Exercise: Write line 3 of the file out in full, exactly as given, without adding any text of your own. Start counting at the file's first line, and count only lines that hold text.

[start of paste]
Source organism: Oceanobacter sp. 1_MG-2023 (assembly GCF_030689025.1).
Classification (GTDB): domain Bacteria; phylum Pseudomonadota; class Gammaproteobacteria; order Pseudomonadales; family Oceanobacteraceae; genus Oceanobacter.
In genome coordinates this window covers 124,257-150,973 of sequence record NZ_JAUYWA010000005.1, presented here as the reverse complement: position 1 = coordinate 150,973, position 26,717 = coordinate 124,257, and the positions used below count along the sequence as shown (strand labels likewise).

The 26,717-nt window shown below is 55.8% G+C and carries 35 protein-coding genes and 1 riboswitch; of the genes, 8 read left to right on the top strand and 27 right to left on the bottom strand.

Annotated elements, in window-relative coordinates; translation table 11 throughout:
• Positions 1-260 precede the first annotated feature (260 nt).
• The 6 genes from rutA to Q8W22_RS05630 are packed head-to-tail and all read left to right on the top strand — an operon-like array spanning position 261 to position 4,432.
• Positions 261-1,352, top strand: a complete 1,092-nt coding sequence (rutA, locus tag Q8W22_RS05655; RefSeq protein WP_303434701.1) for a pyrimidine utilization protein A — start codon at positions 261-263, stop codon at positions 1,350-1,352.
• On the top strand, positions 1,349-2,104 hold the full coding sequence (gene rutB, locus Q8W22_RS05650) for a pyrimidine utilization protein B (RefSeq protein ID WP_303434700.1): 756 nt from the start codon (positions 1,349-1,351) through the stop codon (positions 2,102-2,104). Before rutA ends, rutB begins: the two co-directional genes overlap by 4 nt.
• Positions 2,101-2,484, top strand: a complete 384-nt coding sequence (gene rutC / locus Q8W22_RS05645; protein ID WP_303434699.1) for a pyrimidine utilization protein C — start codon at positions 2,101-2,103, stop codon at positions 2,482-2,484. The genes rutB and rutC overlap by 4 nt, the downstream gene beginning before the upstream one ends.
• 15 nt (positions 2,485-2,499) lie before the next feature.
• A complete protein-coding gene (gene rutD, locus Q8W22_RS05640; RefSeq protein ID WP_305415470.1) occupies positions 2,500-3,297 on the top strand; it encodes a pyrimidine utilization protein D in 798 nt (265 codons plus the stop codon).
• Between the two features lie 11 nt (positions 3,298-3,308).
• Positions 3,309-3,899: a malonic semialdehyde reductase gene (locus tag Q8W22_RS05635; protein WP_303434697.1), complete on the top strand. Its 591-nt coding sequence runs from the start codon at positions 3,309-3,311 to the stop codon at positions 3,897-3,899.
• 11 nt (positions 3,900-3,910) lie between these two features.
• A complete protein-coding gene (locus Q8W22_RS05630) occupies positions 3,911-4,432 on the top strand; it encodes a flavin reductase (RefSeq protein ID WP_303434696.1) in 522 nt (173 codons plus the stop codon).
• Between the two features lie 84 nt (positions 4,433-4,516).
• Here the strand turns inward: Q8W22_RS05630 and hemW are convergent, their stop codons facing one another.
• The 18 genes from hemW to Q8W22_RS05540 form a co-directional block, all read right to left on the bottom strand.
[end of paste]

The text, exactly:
In genome coordinates this window covers 124,257-150,973 of sequence record NZ_JAUYWA010000005.1, presented here as the reverse complement: position 1 = coordinate 150,973, position 26,717 = coordinate 124,257, and the positions used below count along the sequence as shown (strand labels likewise).